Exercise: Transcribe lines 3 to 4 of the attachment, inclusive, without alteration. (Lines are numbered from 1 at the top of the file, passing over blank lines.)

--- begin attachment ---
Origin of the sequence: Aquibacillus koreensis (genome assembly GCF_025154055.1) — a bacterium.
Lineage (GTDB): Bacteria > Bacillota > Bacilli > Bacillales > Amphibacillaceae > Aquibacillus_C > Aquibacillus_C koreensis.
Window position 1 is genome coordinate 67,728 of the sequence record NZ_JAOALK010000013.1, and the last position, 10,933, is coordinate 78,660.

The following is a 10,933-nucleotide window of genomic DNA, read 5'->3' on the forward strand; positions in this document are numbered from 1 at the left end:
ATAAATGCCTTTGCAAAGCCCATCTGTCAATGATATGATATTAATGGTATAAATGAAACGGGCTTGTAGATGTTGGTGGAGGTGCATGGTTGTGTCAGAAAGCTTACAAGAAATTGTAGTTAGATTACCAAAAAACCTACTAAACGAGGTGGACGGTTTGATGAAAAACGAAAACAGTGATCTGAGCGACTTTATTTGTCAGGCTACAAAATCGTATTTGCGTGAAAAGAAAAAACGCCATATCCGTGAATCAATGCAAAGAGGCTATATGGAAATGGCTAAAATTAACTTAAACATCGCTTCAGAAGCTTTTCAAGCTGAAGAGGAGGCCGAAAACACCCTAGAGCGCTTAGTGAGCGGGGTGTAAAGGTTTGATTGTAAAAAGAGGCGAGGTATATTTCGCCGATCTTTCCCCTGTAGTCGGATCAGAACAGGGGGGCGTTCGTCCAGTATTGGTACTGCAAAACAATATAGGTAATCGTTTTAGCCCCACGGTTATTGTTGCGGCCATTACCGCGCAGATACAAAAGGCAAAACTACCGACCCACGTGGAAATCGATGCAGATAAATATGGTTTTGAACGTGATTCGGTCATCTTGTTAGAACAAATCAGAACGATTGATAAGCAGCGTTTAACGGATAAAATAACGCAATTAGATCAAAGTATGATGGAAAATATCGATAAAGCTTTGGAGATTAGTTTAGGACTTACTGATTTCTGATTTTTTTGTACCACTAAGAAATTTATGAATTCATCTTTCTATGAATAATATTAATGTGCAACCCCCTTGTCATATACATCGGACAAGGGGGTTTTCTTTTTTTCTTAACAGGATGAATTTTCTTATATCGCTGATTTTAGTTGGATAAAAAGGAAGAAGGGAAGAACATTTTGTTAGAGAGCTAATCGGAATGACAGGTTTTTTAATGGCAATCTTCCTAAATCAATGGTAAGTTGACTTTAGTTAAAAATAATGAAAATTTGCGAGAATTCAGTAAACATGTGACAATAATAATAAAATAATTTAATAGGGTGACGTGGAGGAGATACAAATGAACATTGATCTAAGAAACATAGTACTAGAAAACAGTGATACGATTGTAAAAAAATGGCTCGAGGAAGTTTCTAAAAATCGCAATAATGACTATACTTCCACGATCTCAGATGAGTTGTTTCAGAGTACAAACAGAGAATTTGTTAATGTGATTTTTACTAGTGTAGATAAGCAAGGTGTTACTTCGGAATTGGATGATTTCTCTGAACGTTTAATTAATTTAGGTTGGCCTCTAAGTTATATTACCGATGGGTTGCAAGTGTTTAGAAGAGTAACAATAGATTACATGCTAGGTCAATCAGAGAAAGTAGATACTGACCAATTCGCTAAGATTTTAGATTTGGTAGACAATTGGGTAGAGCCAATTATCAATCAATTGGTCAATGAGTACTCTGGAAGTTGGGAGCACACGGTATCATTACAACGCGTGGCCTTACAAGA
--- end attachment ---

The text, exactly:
Window position 1 is genome coordinate 67,728 of the sequence record NZ_JAOALK010000013.1, and the last position, 10,933, is coordinate 78,660.

The following is a 10,933-nucleotide window of genomic DNA, read 5'->3' on the forward strand; positions in this document are numbered from 1 at the left end: